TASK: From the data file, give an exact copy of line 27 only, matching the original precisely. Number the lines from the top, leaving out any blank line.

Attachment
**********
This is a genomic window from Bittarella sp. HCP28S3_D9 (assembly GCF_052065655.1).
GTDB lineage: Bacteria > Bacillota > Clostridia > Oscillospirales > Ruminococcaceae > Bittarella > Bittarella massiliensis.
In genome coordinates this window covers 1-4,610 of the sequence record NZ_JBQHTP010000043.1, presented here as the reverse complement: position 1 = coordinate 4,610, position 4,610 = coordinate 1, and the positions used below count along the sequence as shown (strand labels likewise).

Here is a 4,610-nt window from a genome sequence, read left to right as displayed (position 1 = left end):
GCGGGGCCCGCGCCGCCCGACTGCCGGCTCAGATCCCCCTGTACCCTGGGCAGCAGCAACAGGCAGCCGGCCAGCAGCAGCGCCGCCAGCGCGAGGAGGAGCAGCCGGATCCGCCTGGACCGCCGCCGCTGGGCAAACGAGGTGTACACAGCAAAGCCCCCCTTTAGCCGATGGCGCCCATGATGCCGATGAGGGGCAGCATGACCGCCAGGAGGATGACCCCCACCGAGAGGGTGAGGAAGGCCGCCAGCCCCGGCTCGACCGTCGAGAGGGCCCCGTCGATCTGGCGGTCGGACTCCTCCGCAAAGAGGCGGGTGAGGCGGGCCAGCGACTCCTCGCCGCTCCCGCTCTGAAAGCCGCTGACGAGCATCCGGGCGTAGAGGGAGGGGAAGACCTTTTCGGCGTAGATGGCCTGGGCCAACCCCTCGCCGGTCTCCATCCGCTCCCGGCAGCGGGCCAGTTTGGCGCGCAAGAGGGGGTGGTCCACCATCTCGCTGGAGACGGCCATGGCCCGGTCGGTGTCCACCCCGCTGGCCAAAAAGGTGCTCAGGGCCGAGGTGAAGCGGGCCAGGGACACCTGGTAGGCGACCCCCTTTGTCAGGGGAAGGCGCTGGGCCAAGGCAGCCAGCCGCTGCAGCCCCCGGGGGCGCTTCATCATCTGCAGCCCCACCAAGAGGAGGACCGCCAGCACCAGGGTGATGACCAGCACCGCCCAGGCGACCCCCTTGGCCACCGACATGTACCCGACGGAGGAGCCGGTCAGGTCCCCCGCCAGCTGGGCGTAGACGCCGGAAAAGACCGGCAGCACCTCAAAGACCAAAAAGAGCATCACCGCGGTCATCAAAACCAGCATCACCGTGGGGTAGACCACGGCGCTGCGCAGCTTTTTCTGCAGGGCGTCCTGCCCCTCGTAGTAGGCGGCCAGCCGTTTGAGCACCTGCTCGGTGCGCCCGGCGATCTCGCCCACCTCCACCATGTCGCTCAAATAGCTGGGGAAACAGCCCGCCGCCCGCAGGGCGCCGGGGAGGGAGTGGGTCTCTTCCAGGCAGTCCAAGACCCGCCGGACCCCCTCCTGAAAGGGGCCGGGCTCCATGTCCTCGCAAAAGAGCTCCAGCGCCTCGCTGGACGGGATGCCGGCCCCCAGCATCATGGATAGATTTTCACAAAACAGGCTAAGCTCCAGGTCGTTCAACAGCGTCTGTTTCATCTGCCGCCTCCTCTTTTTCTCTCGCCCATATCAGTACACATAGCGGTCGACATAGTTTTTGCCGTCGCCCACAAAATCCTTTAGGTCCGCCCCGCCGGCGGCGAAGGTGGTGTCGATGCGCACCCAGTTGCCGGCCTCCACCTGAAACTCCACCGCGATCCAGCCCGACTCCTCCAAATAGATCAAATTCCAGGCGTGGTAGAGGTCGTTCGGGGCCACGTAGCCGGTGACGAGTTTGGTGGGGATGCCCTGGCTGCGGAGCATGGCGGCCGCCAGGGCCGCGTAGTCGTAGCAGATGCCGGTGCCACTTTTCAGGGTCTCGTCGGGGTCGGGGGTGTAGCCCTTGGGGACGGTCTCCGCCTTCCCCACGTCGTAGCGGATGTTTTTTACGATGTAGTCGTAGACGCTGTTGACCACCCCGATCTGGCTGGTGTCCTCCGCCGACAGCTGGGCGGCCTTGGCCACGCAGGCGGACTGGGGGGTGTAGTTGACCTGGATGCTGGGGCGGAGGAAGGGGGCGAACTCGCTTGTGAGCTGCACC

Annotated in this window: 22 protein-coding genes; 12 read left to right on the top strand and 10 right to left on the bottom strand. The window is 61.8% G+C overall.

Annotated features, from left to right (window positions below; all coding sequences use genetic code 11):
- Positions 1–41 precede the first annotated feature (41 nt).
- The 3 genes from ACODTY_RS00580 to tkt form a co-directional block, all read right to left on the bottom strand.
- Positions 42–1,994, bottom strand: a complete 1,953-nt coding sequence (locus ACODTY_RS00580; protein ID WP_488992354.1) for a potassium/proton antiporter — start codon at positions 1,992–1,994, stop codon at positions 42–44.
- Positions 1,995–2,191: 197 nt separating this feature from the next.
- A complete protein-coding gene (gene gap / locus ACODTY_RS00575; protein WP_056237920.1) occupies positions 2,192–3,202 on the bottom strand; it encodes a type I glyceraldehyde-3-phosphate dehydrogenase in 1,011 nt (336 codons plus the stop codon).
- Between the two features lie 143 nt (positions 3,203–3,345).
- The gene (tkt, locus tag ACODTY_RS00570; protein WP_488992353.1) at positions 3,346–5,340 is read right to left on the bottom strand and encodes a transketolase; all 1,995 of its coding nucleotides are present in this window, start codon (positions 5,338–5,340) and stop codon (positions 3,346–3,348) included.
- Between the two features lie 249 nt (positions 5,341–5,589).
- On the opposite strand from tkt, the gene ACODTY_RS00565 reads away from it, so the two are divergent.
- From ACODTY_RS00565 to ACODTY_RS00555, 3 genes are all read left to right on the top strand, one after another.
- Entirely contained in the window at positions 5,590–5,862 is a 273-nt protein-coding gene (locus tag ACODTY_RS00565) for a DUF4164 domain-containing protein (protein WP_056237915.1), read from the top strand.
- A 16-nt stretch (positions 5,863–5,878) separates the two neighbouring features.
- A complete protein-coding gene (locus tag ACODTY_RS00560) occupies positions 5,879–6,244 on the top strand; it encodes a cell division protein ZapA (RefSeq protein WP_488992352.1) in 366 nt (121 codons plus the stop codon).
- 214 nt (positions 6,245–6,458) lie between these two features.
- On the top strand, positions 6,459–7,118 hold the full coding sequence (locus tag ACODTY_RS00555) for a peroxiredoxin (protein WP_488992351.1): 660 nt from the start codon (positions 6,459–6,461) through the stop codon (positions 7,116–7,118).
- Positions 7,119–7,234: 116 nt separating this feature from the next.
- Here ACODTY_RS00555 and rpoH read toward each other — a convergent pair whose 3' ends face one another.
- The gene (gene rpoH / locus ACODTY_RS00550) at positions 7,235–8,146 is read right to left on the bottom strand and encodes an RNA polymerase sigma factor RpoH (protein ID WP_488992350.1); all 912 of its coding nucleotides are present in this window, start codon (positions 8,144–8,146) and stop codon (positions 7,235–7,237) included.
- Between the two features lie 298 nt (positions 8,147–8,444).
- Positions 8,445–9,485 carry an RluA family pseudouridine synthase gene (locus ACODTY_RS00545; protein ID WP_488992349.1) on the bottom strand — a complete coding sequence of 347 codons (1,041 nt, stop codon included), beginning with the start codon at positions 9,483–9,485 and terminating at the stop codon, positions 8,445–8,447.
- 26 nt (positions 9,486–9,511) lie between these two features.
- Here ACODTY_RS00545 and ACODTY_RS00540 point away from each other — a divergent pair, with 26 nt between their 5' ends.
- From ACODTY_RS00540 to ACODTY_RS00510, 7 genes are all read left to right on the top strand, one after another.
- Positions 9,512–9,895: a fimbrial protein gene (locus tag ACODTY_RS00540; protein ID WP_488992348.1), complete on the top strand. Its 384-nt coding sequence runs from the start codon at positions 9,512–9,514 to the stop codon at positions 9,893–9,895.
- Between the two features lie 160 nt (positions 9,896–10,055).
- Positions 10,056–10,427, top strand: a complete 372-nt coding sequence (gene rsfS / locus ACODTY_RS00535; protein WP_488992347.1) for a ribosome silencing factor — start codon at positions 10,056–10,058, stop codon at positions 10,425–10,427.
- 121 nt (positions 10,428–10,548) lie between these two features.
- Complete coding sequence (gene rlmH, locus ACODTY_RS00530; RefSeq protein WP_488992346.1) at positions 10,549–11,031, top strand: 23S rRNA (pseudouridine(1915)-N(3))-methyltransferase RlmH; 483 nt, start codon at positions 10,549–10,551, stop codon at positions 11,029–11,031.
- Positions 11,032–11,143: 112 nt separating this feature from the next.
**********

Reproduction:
- Positions 8,445–9,485 carry an RluA family pseudouridine synthase gene (locus ACODTY_RS00545; protein ID WP_488992349.1) on the bottom strand — a complete coding sequence of 347 codons (1,041 nt, stop codon included), beginning with the start codon at positions 9,483–9,485 and terminating at the stop codon, positions 8,445–8,447.